Customer Reviews for

Mercy Kill (Mercy Gunderson Series #2)

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  • Posted November 11, 2010

    more from this reviewer

    super whodunit

    Late at night in South Dakota, former army sniper Mercy Gunderson steps outside of Clementine's bar where she works only to find the corpse of Major Jason "J-Hawk" Hawley. J-Hawk, who saved Mercy's life in Indonesia, was shot and stabbed.

    Mercy's boyfriend Eagle River County Sheriff Mason Dawson seems to perform a perfunctory investigation. Mercy decides she owes her buddy so she begins making inquiries. She uses J-Hawk's job as a spokesperson for Titan Oil on their controversial pipeline project as the starting point. However, Mercy begins to uncover some nasty stuff about her late hero that makes her wonder if she even knew J-Hawk. At the same time, FBI Indian County Special Crimes Unit Agent Shay Turnbull also investigates the homicide and the ties to Titan Oil.

    The sequel to No Mercy is a super whodunit as the former soldier refuses to believe the evidence that her hero did not live up to the image she has of him. The story line is fast-paced especially when the subplot focuses in the present. The speed decelerates somewhat when the story line concentrates on Mercy's military past; although that also enhances understanding of the heroine's motives and feelings with "the statue on the pedestal comes crumbling to the ground" (Blessed is the Rain by Brooklyn Bridge).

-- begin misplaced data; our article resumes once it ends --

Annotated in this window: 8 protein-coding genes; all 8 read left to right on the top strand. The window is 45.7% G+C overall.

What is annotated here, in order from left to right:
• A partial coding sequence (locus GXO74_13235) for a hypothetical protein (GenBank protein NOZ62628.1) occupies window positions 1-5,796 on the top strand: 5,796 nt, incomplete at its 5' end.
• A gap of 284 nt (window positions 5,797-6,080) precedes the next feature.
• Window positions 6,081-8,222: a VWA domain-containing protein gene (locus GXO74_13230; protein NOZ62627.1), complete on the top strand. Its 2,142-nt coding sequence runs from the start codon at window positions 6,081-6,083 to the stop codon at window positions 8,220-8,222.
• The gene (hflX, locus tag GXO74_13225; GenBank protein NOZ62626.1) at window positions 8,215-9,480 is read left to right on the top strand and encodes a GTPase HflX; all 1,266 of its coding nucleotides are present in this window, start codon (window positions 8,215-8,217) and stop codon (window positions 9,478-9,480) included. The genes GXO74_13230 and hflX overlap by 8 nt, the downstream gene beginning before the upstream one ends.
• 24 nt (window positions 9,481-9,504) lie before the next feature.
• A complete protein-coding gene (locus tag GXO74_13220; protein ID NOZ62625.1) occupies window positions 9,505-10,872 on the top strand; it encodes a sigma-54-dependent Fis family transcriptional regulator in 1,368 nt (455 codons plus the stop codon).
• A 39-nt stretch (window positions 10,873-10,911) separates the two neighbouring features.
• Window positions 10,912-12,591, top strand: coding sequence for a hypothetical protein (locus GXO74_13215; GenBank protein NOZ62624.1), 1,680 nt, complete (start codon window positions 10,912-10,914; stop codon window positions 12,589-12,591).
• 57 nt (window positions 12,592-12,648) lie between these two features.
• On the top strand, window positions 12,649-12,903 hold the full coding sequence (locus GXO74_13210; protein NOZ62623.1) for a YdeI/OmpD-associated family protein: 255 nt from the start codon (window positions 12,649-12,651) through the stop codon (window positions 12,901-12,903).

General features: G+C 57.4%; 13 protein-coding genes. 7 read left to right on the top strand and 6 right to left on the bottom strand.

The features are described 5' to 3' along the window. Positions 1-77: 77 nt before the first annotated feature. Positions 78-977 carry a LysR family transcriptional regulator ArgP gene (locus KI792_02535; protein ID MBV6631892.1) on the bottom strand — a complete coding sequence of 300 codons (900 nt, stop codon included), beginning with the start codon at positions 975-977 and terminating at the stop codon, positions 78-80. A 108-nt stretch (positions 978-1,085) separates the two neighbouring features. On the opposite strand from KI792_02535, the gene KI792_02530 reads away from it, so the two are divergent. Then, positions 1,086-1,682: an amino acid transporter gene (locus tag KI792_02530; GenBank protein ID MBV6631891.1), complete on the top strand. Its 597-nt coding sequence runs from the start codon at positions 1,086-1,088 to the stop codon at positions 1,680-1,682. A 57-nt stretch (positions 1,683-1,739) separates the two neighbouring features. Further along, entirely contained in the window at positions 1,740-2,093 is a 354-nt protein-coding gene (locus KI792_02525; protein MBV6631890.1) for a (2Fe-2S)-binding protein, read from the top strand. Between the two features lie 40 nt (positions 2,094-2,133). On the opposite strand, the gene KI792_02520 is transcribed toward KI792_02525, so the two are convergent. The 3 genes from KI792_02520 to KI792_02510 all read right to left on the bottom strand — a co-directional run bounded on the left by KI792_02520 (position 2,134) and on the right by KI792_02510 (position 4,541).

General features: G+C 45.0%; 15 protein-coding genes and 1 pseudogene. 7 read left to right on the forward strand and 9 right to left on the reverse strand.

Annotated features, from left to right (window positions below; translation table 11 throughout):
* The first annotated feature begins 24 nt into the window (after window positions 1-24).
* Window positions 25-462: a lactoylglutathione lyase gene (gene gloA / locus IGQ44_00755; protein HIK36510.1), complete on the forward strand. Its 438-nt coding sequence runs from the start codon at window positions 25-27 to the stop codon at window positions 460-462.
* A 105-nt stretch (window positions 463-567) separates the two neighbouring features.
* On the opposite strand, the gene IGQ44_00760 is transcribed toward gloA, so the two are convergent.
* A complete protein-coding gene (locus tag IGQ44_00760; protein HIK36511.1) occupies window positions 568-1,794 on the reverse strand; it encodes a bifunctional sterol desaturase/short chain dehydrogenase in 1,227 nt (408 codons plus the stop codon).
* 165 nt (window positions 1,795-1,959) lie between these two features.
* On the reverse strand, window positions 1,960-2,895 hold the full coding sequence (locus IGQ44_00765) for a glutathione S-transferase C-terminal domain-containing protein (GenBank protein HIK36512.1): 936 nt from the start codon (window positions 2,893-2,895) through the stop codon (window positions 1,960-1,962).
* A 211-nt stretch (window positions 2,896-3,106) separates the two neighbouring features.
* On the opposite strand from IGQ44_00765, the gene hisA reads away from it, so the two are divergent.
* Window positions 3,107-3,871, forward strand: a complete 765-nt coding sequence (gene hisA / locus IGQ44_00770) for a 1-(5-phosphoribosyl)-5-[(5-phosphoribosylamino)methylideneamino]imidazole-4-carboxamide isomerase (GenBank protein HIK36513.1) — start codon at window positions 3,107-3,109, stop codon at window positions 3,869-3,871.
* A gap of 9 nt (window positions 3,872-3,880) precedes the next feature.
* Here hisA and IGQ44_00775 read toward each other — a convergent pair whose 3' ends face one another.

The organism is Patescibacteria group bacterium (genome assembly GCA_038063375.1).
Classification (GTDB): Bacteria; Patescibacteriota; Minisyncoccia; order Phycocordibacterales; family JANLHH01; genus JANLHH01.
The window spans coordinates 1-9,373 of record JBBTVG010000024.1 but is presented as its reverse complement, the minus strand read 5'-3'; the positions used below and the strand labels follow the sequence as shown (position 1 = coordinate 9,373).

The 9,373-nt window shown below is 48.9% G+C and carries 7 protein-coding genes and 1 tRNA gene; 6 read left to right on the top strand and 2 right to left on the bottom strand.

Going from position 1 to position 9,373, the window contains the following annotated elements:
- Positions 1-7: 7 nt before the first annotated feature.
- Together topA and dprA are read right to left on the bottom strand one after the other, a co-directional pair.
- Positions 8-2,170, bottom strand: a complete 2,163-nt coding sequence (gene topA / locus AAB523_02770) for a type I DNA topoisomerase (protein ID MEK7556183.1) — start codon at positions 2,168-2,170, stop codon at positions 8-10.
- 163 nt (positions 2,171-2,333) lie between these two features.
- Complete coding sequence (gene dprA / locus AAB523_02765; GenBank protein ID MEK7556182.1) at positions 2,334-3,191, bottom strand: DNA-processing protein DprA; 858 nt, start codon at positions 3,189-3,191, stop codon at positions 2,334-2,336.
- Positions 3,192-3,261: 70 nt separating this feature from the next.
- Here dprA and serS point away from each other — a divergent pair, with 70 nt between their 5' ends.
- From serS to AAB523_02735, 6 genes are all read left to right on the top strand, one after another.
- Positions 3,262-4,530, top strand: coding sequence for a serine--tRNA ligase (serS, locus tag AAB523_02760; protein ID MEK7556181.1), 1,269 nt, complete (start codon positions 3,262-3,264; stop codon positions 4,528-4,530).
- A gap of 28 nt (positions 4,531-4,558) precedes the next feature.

Harriet Klausner

    2 out of 3 people found this review helpful.

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  • Posted March 1, 2011

    Complex and Gritty Storyline

    Ex Army sniper, Mercy Gunderson's attempts at easing back into civilian life on her families South Dakota ranch aren't going well. To stay busy she takes on a job at the local bar, but her life gets turned upside down when her old friend and army buddy Jason Hawley comes to town. Hawley is with Titan Oil (a huge Canadian Oil Company) and there to convince the people of Eagle River County that running a pipeline through their ranches is a good idea. Needless to say, the ranchers want no part of Titan Oil or Jason Hawley.
    When Mercy finds Jason's lifeless body outside the bar one night, no one seems interested in investigating the murder, including the sheriff. Mercy knows she must track down Hawley's killer. But, as she unravels the mystery, she also uncovers a dark side to this South Dakota town.
    In Armstrong's latest novel, she paints such a descriptive picture that it feels like you are right there in South Dakota with Mercy. The story was strong, intense and gritty and Mercy, along with the other characters, is depicted as hard as the landscape.
    Armstrong writes a very complex and interwoven storyline that twists and turns where almost everyone has a motive. But, you won't know who did it 'til the very end. It was a wild ride!
    Reviewed by Catherine Peterson for Suspense Magazine

    0 out of 1 people found this review helpful.

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  • Anonymous

    Posted January 12, 2011

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    Posted February 14, 2012

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